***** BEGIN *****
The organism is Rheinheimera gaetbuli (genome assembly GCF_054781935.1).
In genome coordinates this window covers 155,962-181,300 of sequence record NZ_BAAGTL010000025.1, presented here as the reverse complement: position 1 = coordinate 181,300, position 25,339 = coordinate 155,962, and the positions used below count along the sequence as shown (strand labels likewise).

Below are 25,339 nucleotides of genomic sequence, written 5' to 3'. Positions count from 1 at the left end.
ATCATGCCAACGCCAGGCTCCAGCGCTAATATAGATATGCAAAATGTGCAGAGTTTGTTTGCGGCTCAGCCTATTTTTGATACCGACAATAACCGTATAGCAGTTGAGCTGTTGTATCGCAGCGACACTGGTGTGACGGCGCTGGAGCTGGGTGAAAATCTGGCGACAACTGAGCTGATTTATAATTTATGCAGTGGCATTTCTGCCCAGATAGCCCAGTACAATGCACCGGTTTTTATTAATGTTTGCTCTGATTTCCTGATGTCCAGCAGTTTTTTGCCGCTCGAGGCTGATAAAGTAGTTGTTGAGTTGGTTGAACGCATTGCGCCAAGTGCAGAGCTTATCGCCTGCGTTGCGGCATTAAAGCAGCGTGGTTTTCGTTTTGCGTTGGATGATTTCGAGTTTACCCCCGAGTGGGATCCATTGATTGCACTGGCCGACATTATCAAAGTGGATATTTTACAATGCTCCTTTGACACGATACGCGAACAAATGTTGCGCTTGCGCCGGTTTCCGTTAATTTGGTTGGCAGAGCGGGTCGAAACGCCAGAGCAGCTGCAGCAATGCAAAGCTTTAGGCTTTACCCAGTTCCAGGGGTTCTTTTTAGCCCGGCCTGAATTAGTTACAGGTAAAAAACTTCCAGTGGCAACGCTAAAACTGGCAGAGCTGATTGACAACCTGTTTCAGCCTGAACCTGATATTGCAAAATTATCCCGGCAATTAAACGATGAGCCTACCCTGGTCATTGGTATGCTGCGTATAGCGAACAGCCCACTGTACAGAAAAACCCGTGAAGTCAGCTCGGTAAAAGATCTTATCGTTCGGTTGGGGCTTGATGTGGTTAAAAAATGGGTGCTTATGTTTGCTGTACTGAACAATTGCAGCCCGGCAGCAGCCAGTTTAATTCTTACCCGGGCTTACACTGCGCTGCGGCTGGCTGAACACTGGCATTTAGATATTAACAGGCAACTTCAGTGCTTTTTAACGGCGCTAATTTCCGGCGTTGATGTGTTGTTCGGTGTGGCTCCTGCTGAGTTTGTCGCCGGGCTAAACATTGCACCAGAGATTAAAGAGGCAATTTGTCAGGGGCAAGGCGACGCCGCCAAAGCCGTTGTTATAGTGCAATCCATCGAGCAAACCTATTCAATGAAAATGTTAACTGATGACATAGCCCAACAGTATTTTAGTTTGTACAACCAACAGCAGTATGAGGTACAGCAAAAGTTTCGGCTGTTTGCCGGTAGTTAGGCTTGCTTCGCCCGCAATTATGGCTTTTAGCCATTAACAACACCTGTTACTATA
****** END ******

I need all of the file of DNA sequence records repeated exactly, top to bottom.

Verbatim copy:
The organism is Rheinheimera gaetbuli (genome assembly GCF_054781935.1).
In genome coordinates this window covers 155,962-181,300 of sequence record NZ_BAAGTL010000025.1, presented here as the reverse complement: position 1 = coordinate 181,300, position 25,339 = coordinate 155,962, and the positions used below count along the sequence as shown (strand labels likewise).

Below are 25,339 nucleotides of genomic sequence, written 5' to 3'. Positions count from 1 at the left end.
ATCATGCCAACGCCAGGCTCCAGCGCTAATATAGATATGCAAAATGTGCAGAGTTTGTTTGCGGCTCAGCCTATTTTTGATACCGACAATAACCGTATAGCAGTTGAGCTGTTGTATCGCAGCGACACTGGTGTGACGGCGCTGGAGCTGGGTGAAAATCTGGCGACAACTGAGCTGATTTATAATTTATGCAGTGGCATTTCTGCCCAGATAGCCCAGTACAATGCACCGGTTTTTATTAATGTTTGCTCTGATTTCCTGATGTCCAGCAGTTTTTTGCCGCTCGAGGCTGATAAAGTAGTTGTTGAGTTGGTTGAACGCATTGCGCCAAGTGCAGAGCTTATCGCCTGCGTTGCGGCATTAAAGCAGCGTGGTTTTCGTTTTGCGTTGGATGATTTCGAGTTTACCCCCGAGTGGGATCCATTGATTGCACTGGCCGACATTATCAAAGTGGATATTTTACAATGCTCCTTTGACACGATACGCGAACAAATGTTGCGCTTGCGCCGGTTTCCGTTAATTTGGTTGGCAGAGCGGGTCGAAACGCCAGAGCAGCTGCAGCAATGCAAAGCTTTAGGCTTTACCCAGTTCCAGGGGTTCTTTTTAGCCCGGCCTGAATTAGTTACAGGTAAAAAACTTCCAGTGGCAACGCTAAAACTGGCAGAGCTGATTGACAACCTGTTTCAGCCTGAACCTGATATTGCAAAATTATCCCGGCAATTAAACGATGAGCCTACCCTGGTCATTGGTATGCTGCGTATAGCGAACAGCCCACTGTACAGAAAAACCCGTGAAGTCAGCTCGGTAAAAGATCTTATCGTTCGGTTGGGGCTTGATGTGGTTAAAAAATGGGTGCTTATGTTTGCTGTACTGAACAATTGCAGCCCGGCAGCAGCCAGTTTAATTCTTACCCGGGCTTACACTGCGCTGCGGCTGGCTGAACACTGGCATTTAGATATTAACAGGCAACTTCAGTGCTTTTTAACGGCGCTAATTTCCGGCGTTGATGTGTTGTTCGGTGTGGCTCCTGCTGAGTTTGTCGCCGGGCTAAACATTGCACCAGAGATTAAAGAGGCAATTTGTCAGGGGCAAGGCGACGCCGCCAAAGCCGTTGTTATAGTGCAATCCATCGAGCAAACCTATTCAATGAAAATGTTAACTGATGACATAGCCCAACAGTATTTTAGTTTGTACAACCAACAGCAGTATGAGGTACAGCAAAAGTTTCGGCTGTTTGCCGGTAGTTAGGCTTGCTTCGCCCGCAATTATGGCTTTTAGCCATTAACAACACCTGTTACTATA